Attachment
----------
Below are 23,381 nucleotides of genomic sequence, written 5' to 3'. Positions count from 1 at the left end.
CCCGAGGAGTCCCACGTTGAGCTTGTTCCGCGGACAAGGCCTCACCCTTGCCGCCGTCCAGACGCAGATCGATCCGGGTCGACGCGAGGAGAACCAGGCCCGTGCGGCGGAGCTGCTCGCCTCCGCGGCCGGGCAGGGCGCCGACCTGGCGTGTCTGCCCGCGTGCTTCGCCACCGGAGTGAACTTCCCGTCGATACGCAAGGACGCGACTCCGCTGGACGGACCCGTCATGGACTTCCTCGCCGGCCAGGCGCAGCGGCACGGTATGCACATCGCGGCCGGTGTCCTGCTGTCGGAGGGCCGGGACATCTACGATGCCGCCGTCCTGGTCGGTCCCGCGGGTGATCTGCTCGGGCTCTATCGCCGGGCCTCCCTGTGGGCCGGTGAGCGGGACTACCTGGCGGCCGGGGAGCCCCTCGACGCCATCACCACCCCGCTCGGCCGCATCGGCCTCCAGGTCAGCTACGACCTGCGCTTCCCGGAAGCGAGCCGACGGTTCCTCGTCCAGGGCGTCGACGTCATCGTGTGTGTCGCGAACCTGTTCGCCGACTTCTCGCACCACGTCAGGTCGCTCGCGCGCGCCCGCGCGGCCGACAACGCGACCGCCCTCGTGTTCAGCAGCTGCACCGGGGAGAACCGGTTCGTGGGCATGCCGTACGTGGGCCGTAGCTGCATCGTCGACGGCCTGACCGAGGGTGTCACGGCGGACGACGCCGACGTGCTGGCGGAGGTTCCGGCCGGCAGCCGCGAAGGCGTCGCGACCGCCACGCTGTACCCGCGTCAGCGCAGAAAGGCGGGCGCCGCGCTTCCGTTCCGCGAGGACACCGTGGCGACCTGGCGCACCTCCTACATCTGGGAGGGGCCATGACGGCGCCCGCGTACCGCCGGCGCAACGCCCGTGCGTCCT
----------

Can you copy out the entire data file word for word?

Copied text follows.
Below are 23,381 nucleotides of genomic sequence, written 5' to 3'. Positions count from 1 at the left end.
CCCGAGGAGTCCCACGTTGAGCTTGTTCCGCGGACAAGGCCTCACCCTTGCCGCCGTCCAGACGCAGATCGATCCGGGTCGACGCGAGGAGAACCAGGCCCGTGCGGCGGAGCTGCTCGCCTCCGCGGCCGGGCAGGGCGCCGACCTGGCGTGTCTGCCCGCGTGCTTCGCCACCGGAGTGAACTTCCCGTCGATACGCAAGGACGCGACTCCGCTGGACGGACCCGTCATGGACTTCCTCGCCGGCCAGGCGCAGCGGCACGGTATGCACATCGCGGCCGGTGTCCTGCTGTCGGAGGGCCGGGACATCTACGATGCCGCCGTCCTGGTCGGTCCCGCGGGTGATCTGCTCGGGCTCTATCGCCGGGCCTCCCTGTGGGCCGGTGAGCGGGACTACCTGGCGGCCGGGGAGCCCCTCGACGCCATCACCACCCCGCTCGGCCGCATCGGCCTCCAGGTCAGCTACGACCTGCGCTTCCCGGAAGCGAGCCGACGGTTCCTCGTCCAGGGCGTCGACGTCATCGTGTGTGTCGCGAACCTGTTCGCCGACTTCTCGCACCACGTCAGGTCGCTCGCGCGCGCCCGCGCGGCCGACAACGCGACCGCCCTCGTGTTCAGCAGCTGCACCGGGGAGAACCGGTTCGTGGGCATGCCGTACGTGGGCCGTAGCTGCATCGTCGACGGCCTGACCGAGGGTGTCACGGCGGACGACGCCGACGTGCTGGCGGAGGTTCCGGCCGGCAGCCGCGAAGGCGTCGCGACCGCCACGCTGTACCCGCGTCAGCGCAGAAAGGCGGGCGCCGCGCTTCCGTTCCGCGAGGACACCGTGGCGACCTGGCGCACCTCCTACATCTGGGAGGGGCCATGACGGCGCCCGCGTACCGCCGGCGCAACGCCCGTGCGTCCT